Electronic store

“It wasn’t my cup of tea” – Chicago Tribune

Sixty years ago, two business owners wanted to open a liquor store on the corner of Calumet Avenue and Glendale Boulevard in Valparaiso. City officials did not like the idea. It never opened.

Instead, Don Boyce and Jerry Connors opened a printing business, naming it Boy-Conn Printers after their merged surnames. They opened in 1963, with no established business accounts and no idea they would still be in business in 2022, and beyond.

“So it turns out their plan B was a printing company, and we’re here 60 years later and still here,” said Mark Connors, grandson of Jerry Connors, who died in 1969. “We’re like an ant Every day we keep piling and piling and before you know it we’ve built a little pyramid here.

In 1970 Mark’s father, Gary Connors, was abruptly promoted to co-owner, replacing his late father.

“I was just a worker ant back then,” Gary said. “But I kept going and here we are today.”

I asked Gary, who is now 84, if he thought he would still be running Boy-Conn after all these years in business.

“Absolutely not,” he replied without hesitation. “It wasn’t my cup of tea, let me tell you.”

In a 1971 newspaper article hanging on Boy-Conn’s Wall of Fame, Gary is quoted as saying, “With the addition of two machines, Boy-Conn has become the most modern and up-to-date printing plant in the region.”

This crowded wall is adorned with old newspaper articles, samples of vintage work through the decades, and plaques of public recognition, including a 50th anniversary honor from Indiana’s office of governor.

“There’s some vintage stuff here,” Mark Connors said, showing me between customers. “Life moves so fast that these kinds of business milestones get lost in the mess.”

“It’s amazing and we’ve been blessed to be able to make an impact and help people,” Mark said. “We realize how far we have come since those early days. The Northwest Indiana community has been very good to us.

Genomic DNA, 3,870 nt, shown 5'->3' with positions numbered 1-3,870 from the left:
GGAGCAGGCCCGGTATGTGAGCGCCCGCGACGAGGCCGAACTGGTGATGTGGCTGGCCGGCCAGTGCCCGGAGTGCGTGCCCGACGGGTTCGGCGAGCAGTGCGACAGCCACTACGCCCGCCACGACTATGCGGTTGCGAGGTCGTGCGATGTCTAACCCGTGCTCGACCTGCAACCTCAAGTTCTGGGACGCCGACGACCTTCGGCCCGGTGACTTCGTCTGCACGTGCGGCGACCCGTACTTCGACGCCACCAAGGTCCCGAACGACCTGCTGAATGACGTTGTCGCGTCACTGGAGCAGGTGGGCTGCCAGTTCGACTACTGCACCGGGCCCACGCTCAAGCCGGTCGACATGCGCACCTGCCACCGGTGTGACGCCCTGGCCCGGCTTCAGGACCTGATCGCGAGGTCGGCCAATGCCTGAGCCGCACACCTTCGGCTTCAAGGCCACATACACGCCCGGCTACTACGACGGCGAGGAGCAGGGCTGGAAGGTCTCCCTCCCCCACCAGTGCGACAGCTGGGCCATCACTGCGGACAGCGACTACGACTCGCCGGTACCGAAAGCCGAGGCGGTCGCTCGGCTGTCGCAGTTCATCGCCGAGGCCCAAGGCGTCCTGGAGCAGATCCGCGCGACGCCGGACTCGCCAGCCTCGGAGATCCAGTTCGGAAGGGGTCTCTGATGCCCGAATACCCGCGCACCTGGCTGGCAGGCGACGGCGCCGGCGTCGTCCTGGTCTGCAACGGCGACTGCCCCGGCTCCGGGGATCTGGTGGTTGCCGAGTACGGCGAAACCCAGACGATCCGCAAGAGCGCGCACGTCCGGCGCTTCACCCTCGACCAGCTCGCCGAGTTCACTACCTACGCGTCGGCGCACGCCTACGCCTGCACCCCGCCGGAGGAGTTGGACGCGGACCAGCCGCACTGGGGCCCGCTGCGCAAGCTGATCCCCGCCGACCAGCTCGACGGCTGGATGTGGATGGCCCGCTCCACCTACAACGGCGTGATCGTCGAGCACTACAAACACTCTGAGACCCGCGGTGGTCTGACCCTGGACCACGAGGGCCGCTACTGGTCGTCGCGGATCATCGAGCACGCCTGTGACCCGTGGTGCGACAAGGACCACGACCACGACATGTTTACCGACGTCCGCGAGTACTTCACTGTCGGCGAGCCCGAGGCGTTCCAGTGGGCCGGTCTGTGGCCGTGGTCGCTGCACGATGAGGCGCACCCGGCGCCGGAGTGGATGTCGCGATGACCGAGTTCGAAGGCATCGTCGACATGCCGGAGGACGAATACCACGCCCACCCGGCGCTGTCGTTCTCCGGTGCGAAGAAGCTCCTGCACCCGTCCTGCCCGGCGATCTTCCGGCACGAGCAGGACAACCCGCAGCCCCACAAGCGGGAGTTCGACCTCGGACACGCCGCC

In return, Boy-Conn has been very good to our community, donating print projects on a weekly basis to non-profit organizations, families in need, or raffle tickets to community functions.

“We are always happy to do that. It’s just part of what makes us Valparaiso and Northwest Indiana and the region,” Mark said.

Today, the third-generation operation offers every print product imaginable in an expanding digital world – labels, folders, business cards, envelopes, booklets, flyers, tickets, posters – you name it, they… print.

“We work for businesses large and small and we love that no matter the size of the business, business owners are always excited about the prospect of reaching their customers,” the company’s website says. ‘business. (For more information, visit https://boyconn.com or www.facebook.com/boyconn2/, or call 219-462-2665.)

I contacted Boy-Conn for some custom signs and banners for my upcoming wedding. As soon as I walked through the door, it all came back to me. In the early 1990s, I was a loyal Boy-Conn customer, although I spent virtually no money there. Once a week, I took my crudely drawn political cartoons to Boy-Conn to print extra copies, which I personally delivered to local newspapers for possible publication.

Luckily, I’ve sold dozens of cartoons, usually for $25 each. That’s how I got my foot in the newspaper world, with these cartoons appearing on the opinion pages of local newspapers, including the Post-Tribune. Later, I was asked if I was interested in writing independent stories. I shrugged and said, “Sure.” Since then, I have been writing articles and columns in newspapers.

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Boy-Conn has become a memorable link in my unexpected career as a journalist. Gary Connors doesn’t remember me bothering him every week with those copies of cartoons, but he does. At the time, I had no idea that I would still be in this business in 2022 and beyond.

When I visited Boy-Conn last week to pick up my order of signs and banners, Gary’s son reintroduced us after 30 years. Gary was in the back office, like in the good old days, with his wife, Susan. She is the lifeblood of the business, according to her sons, Mark and Mike Connors, who handle Boy-Conn’s day-to-day operations.

“Our mom still does the daily bookkeeping,” Mike said.

Sure enough, their mother came out of the back office just long enough to pose for a photo and video for this column. (Watch the video on my Facebook page, www.facebook.com/JerDavich/.)

When I joked with the family about the original booze-focused business plan for Boy-Conn, Mark had the perfect answer.

“We may have some at the back. But it’s not for sale,” he said with a smile.

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